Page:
Radio Scouting



World Radio Scout Frequencies


SSB (phone)

CW (morse)

80 m

3.690 & 3.940 MHz

3.570 MHz

40 m

7.090 & 7.190 MHz

7.030 MHz

20 m

14.290 MHz

14.060 MHz

17 m

18.140 MHz

18.080 MHz

15 m

21.360 MHz

21.140 MHz

12 m

24.960 MHz

24.910 MHz

10 m

28.390 MHz

28.180 MHz

6 m

50.160 MHz

50.160 MHz


Interference by the WAG contest.

During the JOTA weekend there is unfortunately one contest (amateur radio competition). It is an exception to the agreement that there will be no contests during the JOTA weekend. However, an agreement has been reached with the organizers of this German WAG contest on the use of amateur radio frequencies during the JOTA in such a way that it allows both events to operate in parallel. This worked satisfactorily last year, so we would like to continue it for this years' JOTA as well. The German contest stations will not operate in the following segments (called "contest-free zone"):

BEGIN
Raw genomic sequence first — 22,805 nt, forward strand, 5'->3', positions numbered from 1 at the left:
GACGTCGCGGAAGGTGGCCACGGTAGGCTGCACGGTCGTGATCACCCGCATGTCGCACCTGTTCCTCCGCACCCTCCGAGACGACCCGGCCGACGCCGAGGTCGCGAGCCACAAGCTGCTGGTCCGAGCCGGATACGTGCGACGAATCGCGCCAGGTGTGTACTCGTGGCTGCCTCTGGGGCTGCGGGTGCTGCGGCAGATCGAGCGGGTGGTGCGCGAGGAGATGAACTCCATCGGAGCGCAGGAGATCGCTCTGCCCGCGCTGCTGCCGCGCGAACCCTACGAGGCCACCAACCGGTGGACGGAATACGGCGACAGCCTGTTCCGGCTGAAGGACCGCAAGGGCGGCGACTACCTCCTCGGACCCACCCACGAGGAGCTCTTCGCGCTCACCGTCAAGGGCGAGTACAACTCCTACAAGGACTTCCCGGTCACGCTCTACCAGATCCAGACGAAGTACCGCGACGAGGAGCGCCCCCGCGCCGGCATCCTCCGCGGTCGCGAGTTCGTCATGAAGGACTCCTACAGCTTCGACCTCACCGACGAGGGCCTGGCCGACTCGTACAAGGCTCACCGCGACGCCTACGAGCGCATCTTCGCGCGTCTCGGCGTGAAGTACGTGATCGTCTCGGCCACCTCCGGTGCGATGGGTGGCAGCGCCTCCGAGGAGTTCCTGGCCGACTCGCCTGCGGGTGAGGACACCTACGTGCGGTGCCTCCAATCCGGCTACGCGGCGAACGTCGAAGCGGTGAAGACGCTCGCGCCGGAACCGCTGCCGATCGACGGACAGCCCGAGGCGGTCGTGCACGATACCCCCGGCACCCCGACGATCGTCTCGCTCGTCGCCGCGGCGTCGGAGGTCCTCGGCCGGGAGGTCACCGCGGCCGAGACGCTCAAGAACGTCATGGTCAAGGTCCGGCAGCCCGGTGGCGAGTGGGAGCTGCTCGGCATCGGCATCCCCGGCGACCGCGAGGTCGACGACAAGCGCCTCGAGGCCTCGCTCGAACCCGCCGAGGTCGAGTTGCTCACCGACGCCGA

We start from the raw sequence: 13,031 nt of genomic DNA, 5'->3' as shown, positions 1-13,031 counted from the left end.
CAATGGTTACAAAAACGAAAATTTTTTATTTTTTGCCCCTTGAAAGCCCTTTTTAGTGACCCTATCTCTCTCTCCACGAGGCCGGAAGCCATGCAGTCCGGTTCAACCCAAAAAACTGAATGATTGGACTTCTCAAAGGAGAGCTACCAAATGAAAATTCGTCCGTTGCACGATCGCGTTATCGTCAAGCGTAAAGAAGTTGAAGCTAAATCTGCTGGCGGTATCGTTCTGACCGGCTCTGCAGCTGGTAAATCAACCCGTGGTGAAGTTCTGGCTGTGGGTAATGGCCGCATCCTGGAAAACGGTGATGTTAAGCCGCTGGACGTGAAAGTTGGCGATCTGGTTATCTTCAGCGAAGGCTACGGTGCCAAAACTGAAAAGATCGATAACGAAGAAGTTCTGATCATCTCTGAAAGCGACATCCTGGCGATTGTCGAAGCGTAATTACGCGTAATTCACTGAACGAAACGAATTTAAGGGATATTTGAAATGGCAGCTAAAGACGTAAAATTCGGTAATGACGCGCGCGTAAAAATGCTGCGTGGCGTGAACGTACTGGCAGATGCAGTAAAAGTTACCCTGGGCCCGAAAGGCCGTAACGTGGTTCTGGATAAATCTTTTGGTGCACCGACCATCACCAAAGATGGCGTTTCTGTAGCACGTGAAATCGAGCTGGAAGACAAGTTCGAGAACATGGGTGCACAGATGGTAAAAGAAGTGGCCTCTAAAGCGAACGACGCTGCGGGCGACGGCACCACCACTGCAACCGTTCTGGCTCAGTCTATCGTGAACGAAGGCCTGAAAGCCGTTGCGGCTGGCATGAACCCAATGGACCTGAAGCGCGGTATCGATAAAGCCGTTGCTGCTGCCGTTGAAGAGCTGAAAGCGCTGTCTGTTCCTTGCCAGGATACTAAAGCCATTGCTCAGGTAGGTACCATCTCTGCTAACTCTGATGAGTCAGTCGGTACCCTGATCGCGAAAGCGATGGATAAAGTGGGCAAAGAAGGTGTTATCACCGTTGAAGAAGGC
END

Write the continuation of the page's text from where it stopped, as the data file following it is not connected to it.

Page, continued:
80 m 3650 - 3700 kHz,

40 m 7080 - 7140 kHz,

20 m 14100 - 14125 and 14280 - 14350 kHz,

15 m 21350 - 21450 kHz,

10 m 28225 - 28400 kHz

There is no contest traffic on the 17, 12 and 6 m bands. This leaves all World Scout Frequencies in the clear !! Scout stations may use the whole of each amateur radio band. But if you experience any interference from the WAG contest, please move to the segments listed above to enjoy an interference free contact.

Radio Scouting


NASA & Scouts


Amateur radio and Scouting have been together since the Wireless Merit Badge was created in 1918. The first BSA amateur radio station was K2BFW in 1951, supporting the Boys' Life Radio Club. Jamboree on the Air began in 1957. K2BSA was first licensed in 1971.

K2BSA Amateur Radio Association
dedicated to extending the reach of amateur radio within the Scouting Movement.


Radio Scouting

A Scout's Online Guide to Earning 
Radio Merit Badge
ARRL Scouting